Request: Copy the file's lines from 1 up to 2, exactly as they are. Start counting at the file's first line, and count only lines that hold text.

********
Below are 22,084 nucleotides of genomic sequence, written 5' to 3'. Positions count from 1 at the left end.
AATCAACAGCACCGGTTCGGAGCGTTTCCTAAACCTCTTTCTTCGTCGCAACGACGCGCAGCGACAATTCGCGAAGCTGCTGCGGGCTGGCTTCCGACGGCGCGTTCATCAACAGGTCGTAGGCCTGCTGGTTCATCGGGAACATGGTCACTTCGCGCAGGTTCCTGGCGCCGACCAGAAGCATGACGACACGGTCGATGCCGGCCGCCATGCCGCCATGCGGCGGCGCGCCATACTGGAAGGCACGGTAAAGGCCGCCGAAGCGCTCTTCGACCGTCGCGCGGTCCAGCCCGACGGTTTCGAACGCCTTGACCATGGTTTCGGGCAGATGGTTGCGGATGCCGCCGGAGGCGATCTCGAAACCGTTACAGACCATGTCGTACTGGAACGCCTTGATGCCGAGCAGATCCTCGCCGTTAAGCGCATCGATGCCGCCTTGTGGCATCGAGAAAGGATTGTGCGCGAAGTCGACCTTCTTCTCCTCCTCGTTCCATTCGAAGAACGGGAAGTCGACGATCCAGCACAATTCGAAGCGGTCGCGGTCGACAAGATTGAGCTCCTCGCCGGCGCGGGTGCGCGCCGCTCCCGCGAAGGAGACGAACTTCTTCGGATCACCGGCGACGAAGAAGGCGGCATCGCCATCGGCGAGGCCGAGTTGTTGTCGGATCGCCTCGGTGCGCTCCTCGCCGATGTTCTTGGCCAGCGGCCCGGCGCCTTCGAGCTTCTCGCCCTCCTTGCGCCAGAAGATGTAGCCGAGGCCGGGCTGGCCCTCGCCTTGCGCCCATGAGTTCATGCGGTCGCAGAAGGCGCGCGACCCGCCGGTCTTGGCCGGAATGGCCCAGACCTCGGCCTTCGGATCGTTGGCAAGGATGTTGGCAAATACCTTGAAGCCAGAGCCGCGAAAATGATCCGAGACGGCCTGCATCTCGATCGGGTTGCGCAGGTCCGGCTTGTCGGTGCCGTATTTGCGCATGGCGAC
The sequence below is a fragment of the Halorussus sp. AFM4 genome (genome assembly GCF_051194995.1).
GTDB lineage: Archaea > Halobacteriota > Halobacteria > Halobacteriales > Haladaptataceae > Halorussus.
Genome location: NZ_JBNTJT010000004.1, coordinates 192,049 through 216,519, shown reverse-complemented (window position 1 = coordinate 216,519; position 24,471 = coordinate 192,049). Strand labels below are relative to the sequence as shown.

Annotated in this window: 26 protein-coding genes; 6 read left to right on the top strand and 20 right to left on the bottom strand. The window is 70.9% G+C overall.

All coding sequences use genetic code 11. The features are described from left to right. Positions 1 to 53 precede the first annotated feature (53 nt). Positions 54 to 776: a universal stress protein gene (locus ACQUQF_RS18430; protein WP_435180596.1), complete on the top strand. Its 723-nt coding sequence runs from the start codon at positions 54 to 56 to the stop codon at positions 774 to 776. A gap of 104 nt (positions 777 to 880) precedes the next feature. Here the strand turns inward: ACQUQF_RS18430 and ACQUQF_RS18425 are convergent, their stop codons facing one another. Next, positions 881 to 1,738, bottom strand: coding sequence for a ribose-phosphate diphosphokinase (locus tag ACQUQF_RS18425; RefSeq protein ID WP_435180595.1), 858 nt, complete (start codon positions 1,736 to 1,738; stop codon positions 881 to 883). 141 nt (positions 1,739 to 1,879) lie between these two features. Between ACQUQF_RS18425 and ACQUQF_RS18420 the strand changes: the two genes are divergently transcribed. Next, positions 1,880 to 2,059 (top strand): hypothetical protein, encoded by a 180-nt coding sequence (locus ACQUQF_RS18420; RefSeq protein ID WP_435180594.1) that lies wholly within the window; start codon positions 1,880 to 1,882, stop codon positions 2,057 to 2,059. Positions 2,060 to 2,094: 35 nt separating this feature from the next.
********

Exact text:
Below are 22,084 nucleotides of genomic sequence, written 5' to 3'. Positions count from 1 at the left end.
AATCAACAGCACCGGTTCGGAGCGTTTCCTAAACCTCTTTCTTCGTCGCAACGACGCGCAGCGACAATTCGCGAAGCTGCTGCGGGCTGGCTTCCGACGGCGCGTTCATCAACAGGTCGTAGGCCTGCTGGTTCATCGGGAACATGGTCACTTCGCGCAGGTTCCTGGCGCCGACCAGAAGCATGACGACACGGTCGATGCCGGCCGCCATGCCGCCATGCGGCGGCGCGCCATACTGGAAGGCACGGTAAAGGCCGCCGAAGCGCTCTTCGACCGTCGCGCGGTCCAGCCCGACGGTTTCGAACGCCTTGACCATGGTTTCGGGCAGATGGTTGCGGATGCCGCCGGAGGCGATCTCGAAACCGTTACAGACCATGTCGTACTGGAACGCCTTGATGCCGAGCAGATCCTCGCCGTTAAGCGCATCGATGCCGCCTTGTGGCATCGAGAAAGGATTGTGCGCGAAGTCGACCTTCTTCTCCTCCTCGTTCCATTCGAAGAACGGGAAGTCGACGATCCAGCACAATTCGAAGCGGTCGCGGTCGACAAGATTGAGCTCCTCGCCGGCGCGGGTGCGCGCCGCTCCCGCGAAGGAGACGAACTTCTTCGGATCACCGGCGACGAAGAAGGCGGCATCGCCATCGGCGAGGCCGAGTTGTTGTCGGATCGCCTCGGTGCGCTCCTCGCCGATGTTCTTGGCCAGCGGCCCGGCGCCTTCGAGCTTCTCGCCCTCCTTGCGCCAGAAGATGTAGCCGAGGCCGGGCTGGCCCTCGCCTTGCGCCCATGAGTTCATGCGGTCGCAGAAGGCGCGCGACCCGCCGGTCTTGGCCGGAATGGCCCAGACCTCGGCCTTCGGATCGTTGGCAAGGATGTTGGCAAATACCTTGAAGCCAGAGCCGCGAAAATGATCCGAGACGGCCTGCATCTCGATCGGGTTGCGCAGGTCCGGCTTGTCGGTGCCGTATTTGCGCATGGCGAC